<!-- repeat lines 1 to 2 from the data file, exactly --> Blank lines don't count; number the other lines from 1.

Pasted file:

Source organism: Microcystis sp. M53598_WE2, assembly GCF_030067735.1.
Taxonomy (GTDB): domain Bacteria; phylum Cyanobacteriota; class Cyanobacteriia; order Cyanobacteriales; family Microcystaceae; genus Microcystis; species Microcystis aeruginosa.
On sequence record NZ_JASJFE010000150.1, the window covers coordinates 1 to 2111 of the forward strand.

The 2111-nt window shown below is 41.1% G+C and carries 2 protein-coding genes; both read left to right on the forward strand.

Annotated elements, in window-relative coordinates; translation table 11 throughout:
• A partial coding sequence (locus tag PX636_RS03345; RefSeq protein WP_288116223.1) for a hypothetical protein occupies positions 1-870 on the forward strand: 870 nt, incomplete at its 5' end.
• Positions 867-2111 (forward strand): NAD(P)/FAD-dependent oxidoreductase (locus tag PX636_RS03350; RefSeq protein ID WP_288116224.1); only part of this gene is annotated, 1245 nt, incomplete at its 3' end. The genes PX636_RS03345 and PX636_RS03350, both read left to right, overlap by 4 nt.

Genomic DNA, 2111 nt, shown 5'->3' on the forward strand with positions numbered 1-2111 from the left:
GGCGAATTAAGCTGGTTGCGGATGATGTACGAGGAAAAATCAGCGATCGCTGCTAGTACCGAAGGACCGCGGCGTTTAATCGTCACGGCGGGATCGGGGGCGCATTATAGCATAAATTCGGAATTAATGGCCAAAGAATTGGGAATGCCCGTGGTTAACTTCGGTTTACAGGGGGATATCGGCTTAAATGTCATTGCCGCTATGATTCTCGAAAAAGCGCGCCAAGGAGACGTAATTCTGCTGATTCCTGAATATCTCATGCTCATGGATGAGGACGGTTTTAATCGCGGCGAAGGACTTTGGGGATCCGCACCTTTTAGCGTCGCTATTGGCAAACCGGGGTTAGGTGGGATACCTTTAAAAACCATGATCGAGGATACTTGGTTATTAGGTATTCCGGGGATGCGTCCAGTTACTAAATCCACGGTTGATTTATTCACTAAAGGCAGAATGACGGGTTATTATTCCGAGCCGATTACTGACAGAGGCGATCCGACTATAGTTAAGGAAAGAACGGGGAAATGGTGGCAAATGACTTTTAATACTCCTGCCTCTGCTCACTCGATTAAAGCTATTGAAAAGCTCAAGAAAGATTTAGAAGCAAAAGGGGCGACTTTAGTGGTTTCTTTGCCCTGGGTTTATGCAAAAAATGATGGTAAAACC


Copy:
Source organism: Microcystis sp. M53598_WE2, assembly GCF_030067735.1.
Taxonomy (GTDB): domain Bacteria; phylum Cyanobacteriota; class Cyanobacteriia; order Cyanobacteriales; family Microcystaceae; genus Microcystis; species Microcystis aeruginosa.